Wednesday, December 9, 2009

Boo web console

Here's another embeddable web console: a Boo interpreter. You enter some code, hit the Execute button and it compiles and runs the code. You get access to all of the assemblies in your app.

I use this to run short ad-hoc "queries" against a running web app, like:

  • Is this thing in the cache?
    print (context.Cache["pepe"] == null)
  • Do I have all httpmodules correctly registered?
    import System.Web
    for s in context.ApplicationInstance.Container.ResolveAll(typeof(IHttpModule)):
      print s
  • Checking performance counters:
    import System.Diagnostics
    pc = PerformanceCounterCategory("ASP.NET")
    for counter in pc.GetCounters():
      print counter.CounterName, counter.NextValue()
  • Or even running some NHibernate query (although I'd prefer using the NHibernate web console):
    import NHibernate 
    sf = context.ApplicationInstance.Container.Resolve(typeof(ISessionFactory)) 
    using s = sf.OpenSession(): 
      users = s.CreateQuery("from User order by newid()").SetMaxResults(5).List()
      for u in users: 
        print u.Id 

Why Boo? Because it's pretty much the perfect .net scripting language to embed: small (this console with boo merged in is about 1.9MB), type inference, duck typing, low-ceremony syntax.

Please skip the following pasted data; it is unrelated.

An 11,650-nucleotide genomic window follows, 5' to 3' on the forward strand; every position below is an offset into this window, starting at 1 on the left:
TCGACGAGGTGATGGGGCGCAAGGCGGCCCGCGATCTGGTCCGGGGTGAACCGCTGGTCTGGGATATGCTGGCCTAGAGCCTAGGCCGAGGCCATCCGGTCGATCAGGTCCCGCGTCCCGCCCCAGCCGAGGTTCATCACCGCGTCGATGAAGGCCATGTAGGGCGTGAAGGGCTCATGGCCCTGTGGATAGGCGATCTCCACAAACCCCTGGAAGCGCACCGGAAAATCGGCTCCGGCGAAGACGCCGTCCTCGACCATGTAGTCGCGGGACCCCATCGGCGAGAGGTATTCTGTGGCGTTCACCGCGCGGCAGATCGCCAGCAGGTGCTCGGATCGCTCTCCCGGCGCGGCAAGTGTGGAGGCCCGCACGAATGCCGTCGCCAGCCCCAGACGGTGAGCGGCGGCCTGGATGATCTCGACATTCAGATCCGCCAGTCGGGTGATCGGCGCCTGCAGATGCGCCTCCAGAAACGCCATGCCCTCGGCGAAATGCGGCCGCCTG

• Put BooWebConsole.dll in your app's bin directory
  • Add it to your web.config's <httpHandlers> section:
    <add verb="*" path="boo/*" validate="false" type="BooWebConsole.ControllerFactory, BooWebConsole"/>
  • Visit /boo/index.ashx


  • Unlike booish, this console is stateless. Each http request creates a new interpreter, it doesn't remember anything you executed in previous requests.
  • Since the code is compiled and run within the main AppDomain, this will leak memory. Not a big deal in a dev environment though. But putting this in a production site is pretty much suicidal.
  • In case it isn't obvious: this is not meant to replace proper testing.

Code is here.

UPDATE: it's now also available on NuGet

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